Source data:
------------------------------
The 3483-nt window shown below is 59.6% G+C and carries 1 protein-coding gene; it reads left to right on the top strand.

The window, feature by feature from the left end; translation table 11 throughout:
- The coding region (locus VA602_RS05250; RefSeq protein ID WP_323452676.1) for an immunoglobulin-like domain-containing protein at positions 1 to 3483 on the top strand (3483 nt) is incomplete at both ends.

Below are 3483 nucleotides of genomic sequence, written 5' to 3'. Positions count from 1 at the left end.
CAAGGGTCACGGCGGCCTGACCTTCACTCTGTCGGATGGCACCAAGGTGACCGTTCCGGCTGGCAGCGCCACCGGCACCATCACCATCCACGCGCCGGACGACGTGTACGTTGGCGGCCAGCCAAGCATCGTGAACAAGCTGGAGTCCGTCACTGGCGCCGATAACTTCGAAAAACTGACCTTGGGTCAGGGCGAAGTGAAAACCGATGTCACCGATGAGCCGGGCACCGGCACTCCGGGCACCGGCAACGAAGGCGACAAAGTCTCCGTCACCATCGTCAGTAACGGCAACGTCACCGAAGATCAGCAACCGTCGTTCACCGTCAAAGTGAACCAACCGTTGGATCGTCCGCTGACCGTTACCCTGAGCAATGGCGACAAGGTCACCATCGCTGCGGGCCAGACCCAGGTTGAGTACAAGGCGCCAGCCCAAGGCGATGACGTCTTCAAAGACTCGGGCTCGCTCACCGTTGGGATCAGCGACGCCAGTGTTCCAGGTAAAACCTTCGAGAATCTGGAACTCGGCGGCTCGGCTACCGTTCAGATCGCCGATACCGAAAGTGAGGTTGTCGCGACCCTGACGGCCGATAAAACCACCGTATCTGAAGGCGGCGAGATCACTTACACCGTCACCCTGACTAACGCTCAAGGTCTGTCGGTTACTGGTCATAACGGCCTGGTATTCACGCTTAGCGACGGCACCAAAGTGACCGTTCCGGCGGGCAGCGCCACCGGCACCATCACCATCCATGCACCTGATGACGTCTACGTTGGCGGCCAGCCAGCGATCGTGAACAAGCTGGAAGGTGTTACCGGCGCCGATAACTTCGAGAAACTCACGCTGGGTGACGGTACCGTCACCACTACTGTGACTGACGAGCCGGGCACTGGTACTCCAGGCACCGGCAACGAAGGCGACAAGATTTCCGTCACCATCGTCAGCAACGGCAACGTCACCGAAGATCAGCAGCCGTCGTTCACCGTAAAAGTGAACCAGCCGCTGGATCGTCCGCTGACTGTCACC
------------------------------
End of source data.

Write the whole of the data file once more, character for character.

The 3483-nt window shown below is 59.6% G+C and carries 1 protein-coding gene; it reads left to right on the top strand.

The window, feature by feature from the left end; translation table 11 throughout:
- The coding region (locus VA602_RS05250; RefSeq protein ID WP_323452676.1) for an immunoglobulin-like domain-containing protein at positions 1 to 3483 on the top strand (3483 nt) is incomplete at both ends.

Below are 3483 nucleotides of genomic sequence, written 5' to 3'. Positions count from 1 at the left end.
CAAGGGTCACGGCGGCCTGACCTTCACTCTGTCGGATGGCACCAAGGTGACCGTTCCGGCTGGCAGCGCCACCGGCACCATCACCATCCACGCGCCGGACGACGTGTACGTTGGCGGCCAGCCAAGCATCGTGAACAAGCTGGAGTCCGTCACTGGCGCCGATAACTTCGAAAAACTGACCTTGGGTCAGGGCGAAGTGAAAACCGATGTCACCGATGAGCCGGGCACCGGCACTCCGGGCACCGGCAACGAAGGCGACAAAGTCTCCGTCACCATCGTCAGTAACGGCAACGTCACCGAAGATCAGCAACCGTCGTTCACCGTCAAAGTGAACCAACCGTTGGATCGTCCGCTGACCGTTACCCTGAGCAATGGCGACAAGGTCACCATCGCTGCGGGCCAGACCCAGGTTGAGTACAAGGCGCCAGCCCAAGGCGATGACGTCTTCAAAGACTCGGGCTCGCTCACCGTTGGGATCAGCGACGCCAGTGTTCCAGGTAAAACCTTCGAGAATCTGGAACTCGGCGGCTCGGCTACCGTTCAGATCGCCGATACCGAAAGTGAGGTTGTCGCGACCCTGACGGCCGATAAAACCACCGTATCTGAAGGCGGCGAGATCACTTACACCGTCACCCTGACTAACGCTCAAGGTCTGTCGGTTACTGGTCATAACGGCCTGGTATTCACGCTTAGCGACGGCACCAAAGTGACCGTTCCGGCGGGCAGCGCCACCGGCACCATCACCATCCATGCACCTGATGACGTCTACGTTGGCGGCCAGCCAGCGATCGTGAACAAGCTGGAAGGTGTTACCGGCGCCGATAACTTCGAGAAACTCACGCTGGGTGACGGTACCGTCACCACTACTGTGACTGACGAGCCGGGCACTGGTACTCCAGGCACCGGCAACGAAGGCGACAAGATTTCCGTCACCATCGTCAGCAACGGCAACGTCACCGAAGATCAGCAGCCGTCGTTCACCGTAAAAGTGAACCAGCCGCTGGATCGTCCGCTGACTGTCACC